(Also, if you follow just one celebrity, please, please, please write about who this is in the comments below.)

Who you follow can reveal quite a lot about you, I think.

And please remember not to lie. After all, we can easily check you out on FriendOrFollow, ourselves. :)

Twitter: "All Your Tweet(s) Are Belong To Us."

Twitter has announced some revisions to their terms of service (TOS). They’re largely unremarkable apart from this section about tweet ownership:

Twitter is allowed to “use, copy, reproduce, process, adapt, modify, publish, transmit, display and distribute” your tweets because that’s what we do. However, they are your tweets and they belong to you.

This is a bit of a double-edged sword. Back in June I wrote about the mystery of tweet ownership and copyright and this update to the TOS from Twitter further clouds this issue. Two concerns remain:

  1. If Twitter can do what they want with ‘our’ tweets, including reproduction for their own (financial) gain, what do we actually ‘own’?
  2. If Twitter loses our data, closes our accounts or goes out of business, do we still own those tweets? Or are they retrievable in any way?

At this stage the responsibility for backing up our data rests entirely with us – although there is no way to restore this data on to Twitter should something bad happen – but the issue of who exactly owns what remains puzzling.

Twitter: "All Your Tweet(s) Are Belong To Us."

Consider this: on Twitter, when your account is suspended, or if you decide to delete your account, all your tweets are removed, too. (For example, there is no way to read @cwalken’s tweets on Twitter.com). If we, the users, collectively decided to delete all of our accounts together, at once, there would be no Twitter. There would be no tweets. There would be nothing. (Spambots aside.)

These are some of the reasons why I feel the issue of tweet ownership needs further investigation, and some debate. Transparency is absolutely key, and even with this revision everything still seems just a little too blurry for my liking.

HOWTO: Follow Everybody Who Works At Twitter… With One Click

TweepML allows you to build lists of Twitter users that you can recommend to friends and followers. Better, if they like what they see, they can follow everybody – or as many as they like from the list – with a single click.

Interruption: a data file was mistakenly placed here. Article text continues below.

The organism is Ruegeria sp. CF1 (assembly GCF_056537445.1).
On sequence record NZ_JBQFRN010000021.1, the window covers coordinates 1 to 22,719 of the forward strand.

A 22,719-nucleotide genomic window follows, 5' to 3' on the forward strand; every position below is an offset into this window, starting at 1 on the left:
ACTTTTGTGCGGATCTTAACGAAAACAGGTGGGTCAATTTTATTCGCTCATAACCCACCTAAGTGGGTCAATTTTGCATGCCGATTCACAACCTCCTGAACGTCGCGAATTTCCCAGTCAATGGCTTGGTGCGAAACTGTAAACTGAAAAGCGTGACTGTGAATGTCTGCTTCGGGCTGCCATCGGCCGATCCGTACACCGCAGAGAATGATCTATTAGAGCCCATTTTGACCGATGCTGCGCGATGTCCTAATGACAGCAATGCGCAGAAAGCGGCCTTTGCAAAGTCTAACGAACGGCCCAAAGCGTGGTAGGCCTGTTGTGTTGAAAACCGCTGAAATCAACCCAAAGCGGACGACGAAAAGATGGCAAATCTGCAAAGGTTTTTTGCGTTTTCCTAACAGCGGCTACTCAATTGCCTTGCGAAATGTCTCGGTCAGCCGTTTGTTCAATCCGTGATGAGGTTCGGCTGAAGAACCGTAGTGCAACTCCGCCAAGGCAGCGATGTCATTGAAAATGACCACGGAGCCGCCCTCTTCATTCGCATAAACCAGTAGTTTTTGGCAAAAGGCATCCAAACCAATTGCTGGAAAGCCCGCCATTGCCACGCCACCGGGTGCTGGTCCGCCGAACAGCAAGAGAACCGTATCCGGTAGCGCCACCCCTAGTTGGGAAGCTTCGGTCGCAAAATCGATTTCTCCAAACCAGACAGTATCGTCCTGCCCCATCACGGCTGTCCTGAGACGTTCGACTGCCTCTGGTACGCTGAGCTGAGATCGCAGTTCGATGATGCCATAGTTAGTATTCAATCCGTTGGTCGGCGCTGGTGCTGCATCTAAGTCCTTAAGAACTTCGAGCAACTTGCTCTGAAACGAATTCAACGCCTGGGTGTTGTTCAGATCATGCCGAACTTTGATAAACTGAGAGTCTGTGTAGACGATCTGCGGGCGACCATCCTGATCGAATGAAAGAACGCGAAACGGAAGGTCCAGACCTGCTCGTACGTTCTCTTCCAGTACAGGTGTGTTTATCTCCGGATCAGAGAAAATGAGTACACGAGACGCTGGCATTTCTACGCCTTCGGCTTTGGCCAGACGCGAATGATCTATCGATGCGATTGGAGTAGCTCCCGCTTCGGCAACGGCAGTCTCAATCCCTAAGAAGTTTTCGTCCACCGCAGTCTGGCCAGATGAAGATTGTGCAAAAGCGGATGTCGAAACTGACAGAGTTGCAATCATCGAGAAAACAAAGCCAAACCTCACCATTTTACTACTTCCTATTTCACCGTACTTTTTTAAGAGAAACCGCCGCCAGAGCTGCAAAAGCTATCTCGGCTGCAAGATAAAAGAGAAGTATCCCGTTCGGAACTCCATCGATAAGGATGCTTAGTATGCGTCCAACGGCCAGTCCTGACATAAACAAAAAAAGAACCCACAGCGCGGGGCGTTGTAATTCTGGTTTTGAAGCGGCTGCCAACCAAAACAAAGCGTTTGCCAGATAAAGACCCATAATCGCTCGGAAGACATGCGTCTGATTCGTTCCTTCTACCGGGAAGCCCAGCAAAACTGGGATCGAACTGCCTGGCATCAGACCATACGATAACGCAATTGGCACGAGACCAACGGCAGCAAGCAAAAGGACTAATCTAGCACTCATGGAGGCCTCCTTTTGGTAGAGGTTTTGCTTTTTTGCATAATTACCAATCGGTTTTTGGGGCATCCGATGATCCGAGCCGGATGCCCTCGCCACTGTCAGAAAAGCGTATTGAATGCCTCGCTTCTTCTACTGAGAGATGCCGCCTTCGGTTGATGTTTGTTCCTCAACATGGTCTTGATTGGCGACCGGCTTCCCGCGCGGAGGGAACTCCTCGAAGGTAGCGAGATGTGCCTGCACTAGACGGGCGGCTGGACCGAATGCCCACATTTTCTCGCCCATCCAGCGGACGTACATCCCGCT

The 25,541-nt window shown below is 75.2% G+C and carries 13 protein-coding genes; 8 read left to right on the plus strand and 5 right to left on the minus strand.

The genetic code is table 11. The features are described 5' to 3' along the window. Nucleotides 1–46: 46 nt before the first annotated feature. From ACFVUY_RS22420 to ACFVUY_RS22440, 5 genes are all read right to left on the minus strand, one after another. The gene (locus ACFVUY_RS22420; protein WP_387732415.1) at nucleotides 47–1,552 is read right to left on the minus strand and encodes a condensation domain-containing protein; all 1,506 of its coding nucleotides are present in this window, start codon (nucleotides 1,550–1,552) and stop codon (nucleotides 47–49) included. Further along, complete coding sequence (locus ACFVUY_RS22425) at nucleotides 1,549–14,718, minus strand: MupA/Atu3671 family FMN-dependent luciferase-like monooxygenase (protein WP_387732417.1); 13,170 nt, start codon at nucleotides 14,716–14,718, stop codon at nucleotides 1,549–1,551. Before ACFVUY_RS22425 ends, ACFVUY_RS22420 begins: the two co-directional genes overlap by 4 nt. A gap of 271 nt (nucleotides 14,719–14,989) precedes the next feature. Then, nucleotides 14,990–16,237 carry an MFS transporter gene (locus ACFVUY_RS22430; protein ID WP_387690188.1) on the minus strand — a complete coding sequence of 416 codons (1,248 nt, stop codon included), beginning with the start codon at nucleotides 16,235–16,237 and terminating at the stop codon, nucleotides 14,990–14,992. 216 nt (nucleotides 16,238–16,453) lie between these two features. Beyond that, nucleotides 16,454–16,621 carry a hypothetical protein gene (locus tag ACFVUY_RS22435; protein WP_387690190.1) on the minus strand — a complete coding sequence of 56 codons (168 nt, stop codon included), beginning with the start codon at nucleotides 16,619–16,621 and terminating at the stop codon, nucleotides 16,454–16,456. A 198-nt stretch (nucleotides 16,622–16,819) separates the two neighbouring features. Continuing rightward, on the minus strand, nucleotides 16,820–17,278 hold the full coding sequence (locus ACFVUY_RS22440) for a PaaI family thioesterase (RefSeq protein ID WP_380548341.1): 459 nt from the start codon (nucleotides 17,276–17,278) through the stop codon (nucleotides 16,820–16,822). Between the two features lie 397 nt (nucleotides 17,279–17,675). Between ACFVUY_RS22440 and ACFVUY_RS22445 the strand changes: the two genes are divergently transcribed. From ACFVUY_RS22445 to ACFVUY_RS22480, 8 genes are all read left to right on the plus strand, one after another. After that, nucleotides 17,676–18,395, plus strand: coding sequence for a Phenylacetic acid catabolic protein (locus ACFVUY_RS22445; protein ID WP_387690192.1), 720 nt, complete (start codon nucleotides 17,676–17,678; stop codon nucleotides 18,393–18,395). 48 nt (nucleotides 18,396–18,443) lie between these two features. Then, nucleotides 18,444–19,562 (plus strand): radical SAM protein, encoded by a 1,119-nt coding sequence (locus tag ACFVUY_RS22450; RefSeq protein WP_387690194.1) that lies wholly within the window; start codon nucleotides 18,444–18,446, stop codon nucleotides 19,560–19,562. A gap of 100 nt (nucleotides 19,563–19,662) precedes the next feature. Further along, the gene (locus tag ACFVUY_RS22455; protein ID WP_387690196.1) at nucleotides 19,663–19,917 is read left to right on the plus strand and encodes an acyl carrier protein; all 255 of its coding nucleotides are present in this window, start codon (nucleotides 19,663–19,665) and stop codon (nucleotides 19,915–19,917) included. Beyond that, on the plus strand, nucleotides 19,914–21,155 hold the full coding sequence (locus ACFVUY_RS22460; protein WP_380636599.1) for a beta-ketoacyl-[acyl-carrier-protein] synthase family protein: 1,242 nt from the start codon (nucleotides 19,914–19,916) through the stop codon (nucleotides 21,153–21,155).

HOWTO: Follow Everybody Who Works At Twitter... With One Click

I’ve created a list from my article about the people who work at Twitter, and you can follow these folks quickly and easily by visiting this page.

Why not take a moment to create your own lists, and recommend them to your friends. It’s got to be better than #followfriday, right?

Twitter Growth Just +1.27% For August; Facebook Down -0.37%; Friendfeed +13.75%

Last month we reported that the flat (or negative) June-to-July numbers seen across almost all social network sites was perhaps indicative of a lull within the industry as a whole, and for aficionados the August data makes for grim reading.

Twitter gained just 1.27% month-on-month between July and August 2009, registering 23,579,044 unique visits (reports Compete.com).

Twitter Growth Just +1.27% For August; Facebook Down -0.37%

(click to enlarge)

Meanwhile, Facebook dipped 0.27% to a still heady 122,220,617 uniques. When was the last time Facebook lost ground month to month? Has it ever?

On the other side of the table, new Facebook purchase Friendfeed gained a massive 13.75%, moving above the one million unique mark for just the third time in its history, likely because of all the new attention. It will be interesting to see if Friendfeed can continue this upward momentum from here, and even if it does whether that in any way guarantees the future of the highly-regarded aggregator.

LinkedIn also continued its recent advance, adding 8.19% uniques (14,241,651).

MySpace fell 6.73% (55,599,585 uniques), and looks to be on the verge of a major decline.

Convert Your Mailing List To Twitter Followers (And Save A Fortune)

(I’m sure you’re doing this already, but here’s an idea that should really pay off.)